Liverpool’s £500m roadwork plan mapped out

Friday July 20th, 2018

An interactive map has been launched to allow people in Liverpool to discover when their road is being upgraded as part of a £500 million investment drive in the city’s highways network (July 19th).Government Opportunities

The new map, which outlines works on a 12 month rolling programme and will be regularly updated can be found at It will give residents and businesses data on the nature of the road repairs, how much it will cost and when and how long the upgrade will take.

The landmark investment – bolstered by a new £200m package of works approved at the Full Council meeting last night – is aimed at tacking the deteriorating quality of the city’s roads and is a response to Central Government cuts of £444 million to the council’s budget since 2010.

The new £200m package will be invested over the next five years across three main elements:

  • £160 million in road reconstruction
  • £25 million in resurfacing and patching work
  • £15 million specifically earmarked for addressing potholes

The bulk of this new investment will come from borrowing £185 million over 25 years at low interest rates, supported by savings generated by the council’s transformation plan and ‘Invest to Earn’ strategy, which generates income streams from commercialising council assets.

A recent peer review by the Local Government Association found Liverpool City Council had prudent levels of debt for one of the major ‘core cities’ and robust financial management processes in place.
The first roads to be repaired under the new £200m programme will be:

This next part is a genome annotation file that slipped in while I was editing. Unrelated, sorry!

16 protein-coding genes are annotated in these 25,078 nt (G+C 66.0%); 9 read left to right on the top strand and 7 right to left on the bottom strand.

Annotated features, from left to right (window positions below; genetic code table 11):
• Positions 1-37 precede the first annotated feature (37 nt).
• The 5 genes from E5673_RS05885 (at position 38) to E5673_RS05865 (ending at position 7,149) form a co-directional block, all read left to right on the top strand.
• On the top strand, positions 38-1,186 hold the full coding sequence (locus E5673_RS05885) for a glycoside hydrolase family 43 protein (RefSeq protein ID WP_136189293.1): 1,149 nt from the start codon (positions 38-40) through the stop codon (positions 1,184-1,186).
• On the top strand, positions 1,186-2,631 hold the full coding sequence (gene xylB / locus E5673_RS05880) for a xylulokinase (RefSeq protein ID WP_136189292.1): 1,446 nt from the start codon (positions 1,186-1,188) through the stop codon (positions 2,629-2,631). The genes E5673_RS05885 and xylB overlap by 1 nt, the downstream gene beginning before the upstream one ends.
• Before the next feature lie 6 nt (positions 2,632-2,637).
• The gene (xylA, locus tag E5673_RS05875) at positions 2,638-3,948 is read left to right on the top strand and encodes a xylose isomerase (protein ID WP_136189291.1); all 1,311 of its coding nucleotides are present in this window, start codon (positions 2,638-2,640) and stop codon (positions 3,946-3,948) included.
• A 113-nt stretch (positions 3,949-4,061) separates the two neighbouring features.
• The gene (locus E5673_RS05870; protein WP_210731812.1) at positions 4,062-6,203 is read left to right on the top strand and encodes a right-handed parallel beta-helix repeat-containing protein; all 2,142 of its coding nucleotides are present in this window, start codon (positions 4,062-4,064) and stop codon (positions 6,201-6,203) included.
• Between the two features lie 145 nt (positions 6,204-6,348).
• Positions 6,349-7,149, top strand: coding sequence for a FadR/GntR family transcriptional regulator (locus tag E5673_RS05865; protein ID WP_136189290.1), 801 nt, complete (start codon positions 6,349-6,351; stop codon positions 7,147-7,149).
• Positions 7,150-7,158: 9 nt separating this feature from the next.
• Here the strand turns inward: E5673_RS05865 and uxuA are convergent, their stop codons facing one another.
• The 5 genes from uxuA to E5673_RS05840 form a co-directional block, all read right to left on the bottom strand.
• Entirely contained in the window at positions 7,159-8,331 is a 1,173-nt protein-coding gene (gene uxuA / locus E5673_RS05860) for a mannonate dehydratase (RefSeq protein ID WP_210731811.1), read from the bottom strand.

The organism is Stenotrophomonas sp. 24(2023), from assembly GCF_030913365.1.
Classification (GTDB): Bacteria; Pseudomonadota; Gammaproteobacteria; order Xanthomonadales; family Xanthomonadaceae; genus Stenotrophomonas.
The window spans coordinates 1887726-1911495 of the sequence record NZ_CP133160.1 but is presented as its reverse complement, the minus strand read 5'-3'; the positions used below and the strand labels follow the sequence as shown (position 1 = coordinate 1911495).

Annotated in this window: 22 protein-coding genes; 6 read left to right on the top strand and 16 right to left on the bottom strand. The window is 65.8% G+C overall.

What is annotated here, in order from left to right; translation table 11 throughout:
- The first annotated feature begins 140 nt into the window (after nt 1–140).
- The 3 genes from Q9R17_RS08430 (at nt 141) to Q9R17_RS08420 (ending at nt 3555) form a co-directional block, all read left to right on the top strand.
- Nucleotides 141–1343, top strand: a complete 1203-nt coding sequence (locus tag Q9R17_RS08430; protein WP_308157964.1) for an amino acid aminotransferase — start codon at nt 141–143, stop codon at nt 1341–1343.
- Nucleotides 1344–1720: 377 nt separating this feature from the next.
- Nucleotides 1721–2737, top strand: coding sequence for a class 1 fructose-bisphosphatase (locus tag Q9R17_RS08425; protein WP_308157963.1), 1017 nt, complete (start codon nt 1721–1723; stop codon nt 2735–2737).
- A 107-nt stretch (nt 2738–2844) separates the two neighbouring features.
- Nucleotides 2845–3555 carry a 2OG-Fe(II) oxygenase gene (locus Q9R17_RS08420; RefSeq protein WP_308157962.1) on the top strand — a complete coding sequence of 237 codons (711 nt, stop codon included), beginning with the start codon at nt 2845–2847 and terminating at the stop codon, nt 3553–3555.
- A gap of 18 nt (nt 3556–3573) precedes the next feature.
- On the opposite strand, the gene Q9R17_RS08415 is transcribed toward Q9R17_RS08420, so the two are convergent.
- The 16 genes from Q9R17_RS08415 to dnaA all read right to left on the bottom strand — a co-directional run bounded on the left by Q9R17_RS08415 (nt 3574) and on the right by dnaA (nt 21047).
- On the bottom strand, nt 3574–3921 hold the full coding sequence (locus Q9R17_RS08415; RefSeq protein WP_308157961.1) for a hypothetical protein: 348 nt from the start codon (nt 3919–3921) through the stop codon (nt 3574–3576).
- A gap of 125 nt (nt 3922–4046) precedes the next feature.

• Cranmer St – L5
  • Saville Rd – L13
  • Monterrey Rd – L13
  • Glen Rd – L13
  • Allenby Sq/Rd – L13
  • Beatty Rd – L13
  • Beryl St – L13
  • Coral St – L13
  • Gourley St – L13
  • Springfield Way – L12
  • Berkley Ave – L12
  • Sheldon Road – L12
  • Rockwell Road – L12

Mayor of Liverpool, Joe Anderson, said: “Everyone who drives around Liverpool – including me – knows that many of our roads are not fit for purpose and large scale investment is the only solution.

“We have constantly lobbied Government but their response to the issue of potholes and poor road surfaces in major cities – compared to motorways and major routes in mainly rural areas – has been a huge smack in the face to the economic engines of this country.

“High quality roads are the arteries of any modern, fast-growing city like Liverpool, and I am also concerned about the safety of road users and I don’t want to see anyone injured or killed due to weaving around potholes.

“This new interactive map is a great way for people to see where the works are taking place, when and what exactly is being done.”

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